Who among the breathing hasn't looked up an ex at one time or another? No, it's not likely a smart move but impulse control is one of those things learned the hard way — as in knowing when not to eat that second or third doughnut just because it's Friday and it's there, lonely, getting more stale by the minute sitting next to the empty coffee pot in the office break room and, well, you plan on having just a salad for lunch.
In Eva Cassady's The Adultery Diet (Pocket Books, 336 pages, $14, paperback) — chosen for its alluring title and picture of fancy chocolate truffles on the cover — Eva, the fortysomething narrator of this faux-memoir...
... is motivated to chuck the doughnuts and hit the gym when her editor asks her to do an interview with architect Michael Foresman, with whom she had a brief fling 20+ years earlier.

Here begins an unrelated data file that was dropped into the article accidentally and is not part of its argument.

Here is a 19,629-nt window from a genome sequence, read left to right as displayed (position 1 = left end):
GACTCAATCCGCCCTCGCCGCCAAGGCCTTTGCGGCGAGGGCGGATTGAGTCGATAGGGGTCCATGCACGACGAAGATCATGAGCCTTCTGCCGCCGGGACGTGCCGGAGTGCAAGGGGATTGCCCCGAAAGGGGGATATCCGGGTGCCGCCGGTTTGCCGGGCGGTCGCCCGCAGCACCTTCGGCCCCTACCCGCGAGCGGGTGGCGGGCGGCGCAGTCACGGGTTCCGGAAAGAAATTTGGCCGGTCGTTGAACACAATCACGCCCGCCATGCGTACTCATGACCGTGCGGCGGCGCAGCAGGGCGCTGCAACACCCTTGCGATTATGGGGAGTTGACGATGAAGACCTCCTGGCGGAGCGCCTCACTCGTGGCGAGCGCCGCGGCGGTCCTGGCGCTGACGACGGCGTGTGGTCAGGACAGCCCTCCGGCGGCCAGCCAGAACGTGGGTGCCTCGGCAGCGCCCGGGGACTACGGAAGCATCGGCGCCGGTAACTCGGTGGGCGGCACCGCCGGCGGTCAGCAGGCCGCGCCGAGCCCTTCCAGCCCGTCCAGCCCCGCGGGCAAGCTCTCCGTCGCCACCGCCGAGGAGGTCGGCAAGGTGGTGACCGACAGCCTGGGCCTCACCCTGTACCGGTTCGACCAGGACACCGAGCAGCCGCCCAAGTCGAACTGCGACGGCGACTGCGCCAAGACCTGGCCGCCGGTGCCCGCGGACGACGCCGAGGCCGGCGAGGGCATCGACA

The chapter titles cleverly document Eva's weight loss, which is motivated by her reconnection with Michael. In the beginning, at "176," she's seeing her college-age daughter off to the airport for her junior year abroad. At "177 3/4" she sends her first e-mail to Michael. By "161" they're in a full-blown e-flirtation, at "136" they meet in person and by "128" they're doing it.
Oh, and they're both married, not so happily, not so unhappily.
I admit I don't read chick-lit, so I'm not sure what to say about this book other than it seems to have all the elements — a heroine who lives in New York and works at a magazine while trying to navigate her romantic life. I wouldn't call it a page-turner but there's a lot of truth to the story and the ideas about what motivates us to make changes in our lives.